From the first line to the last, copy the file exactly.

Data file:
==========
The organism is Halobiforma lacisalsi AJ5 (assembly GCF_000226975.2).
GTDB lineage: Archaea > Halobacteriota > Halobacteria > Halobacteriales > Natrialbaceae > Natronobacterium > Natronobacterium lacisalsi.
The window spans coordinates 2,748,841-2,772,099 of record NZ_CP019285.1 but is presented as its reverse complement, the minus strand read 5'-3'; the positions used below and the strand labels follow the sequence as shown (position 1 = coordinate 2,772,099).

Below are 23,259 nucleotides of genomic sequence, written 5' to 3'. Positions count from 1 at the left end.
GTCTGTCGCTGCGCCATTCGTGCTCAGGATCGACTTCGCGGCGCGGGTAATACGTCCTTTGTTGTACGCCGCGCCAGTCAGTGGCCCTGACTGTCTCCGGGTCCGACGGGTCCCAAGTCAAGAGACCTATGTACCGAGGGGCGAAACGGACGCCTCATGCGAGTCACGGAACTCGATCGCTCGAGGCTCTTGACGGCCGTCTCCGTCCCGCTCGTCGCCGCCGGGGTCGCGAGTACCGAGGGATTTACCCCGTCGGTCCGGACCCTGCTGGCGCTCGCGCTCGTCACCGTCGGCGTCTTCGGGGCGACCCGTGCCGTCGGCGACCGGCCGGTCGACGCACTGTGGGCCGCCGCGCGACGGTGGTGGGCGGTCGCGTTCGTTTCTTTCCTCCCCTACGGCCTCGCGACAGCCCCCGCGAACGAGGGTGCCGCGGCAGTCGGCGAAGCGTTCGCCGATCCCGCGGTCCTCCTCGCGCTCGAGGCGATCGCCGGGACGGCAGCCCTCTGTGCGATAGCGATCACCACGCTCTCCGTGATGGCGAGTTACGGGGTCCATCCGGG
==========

The organism is Halobiforma lacisalsi AJ5 (assembly GCF_000226975.2).
GTDB lineage: Archaea > Halobacteriota > Halobacteria > Halobacteriales > Natrialbaceae > Natronobacterium > Natronobacterium lacisalsi.
The window spans coordinates 2,748,841-2,772,099 of record NZ_CP019285.1 but is presented as its reverse complement, the minus strand read 5'-3'; the positions used below and the strand labels follow the sequence as shown (position 1 = coordinate 2,772,099).

Below are 23,259 nucleotides of genomic sequence, written 5' to 3'. Positions count from 1 at the left end.
GTCTGTCGCTGCGCCATTCGTGCTCAGGATCGACTTCGCGGCGCGGGTAATACGTCCTTTGTTGTACGCCGCGCCAGTCAGTGGCCCTGACTGTCTCCGGGTCCGACGGGTCCCAAGTCAAGAGACCTATGTACCGAGGGGCGAAACGGACGCCTCATGCGAGTCACGGAACTCGATCGCTCGAGGCTCTTGACGGCCGTCTCCGTCCCGCTCGTCGCCGCCGGGGTCGCGAGTACCGAGGGATTTACCCCGTCGGTCCGGACCCTGCTGGCGCTCGCGCTCGTCACCGTCGGCGTCTTCGGGGCGACCCGTGCCGTCGGCGACCGGCCGGTCGACGCACTGTGGGCCGCCGCGCGACGGTGGTGGGCGGTCGCGTTCGTTTCTTTCCTCCCCTACGGCCTCGCGACAGCCCCCGCGAACGAGGGTGCCGCGGCAGTCGGCGAAGCGTTCGCCGATCCCGCGGTCCTCCTCGCGCTCGAGGCGATCGCCGGGACGGCAGCCCTCTGTGCGATAGCGATCACCACGCTCTCCGTGATGGCGAGTTACGGGGTCCATCCGGG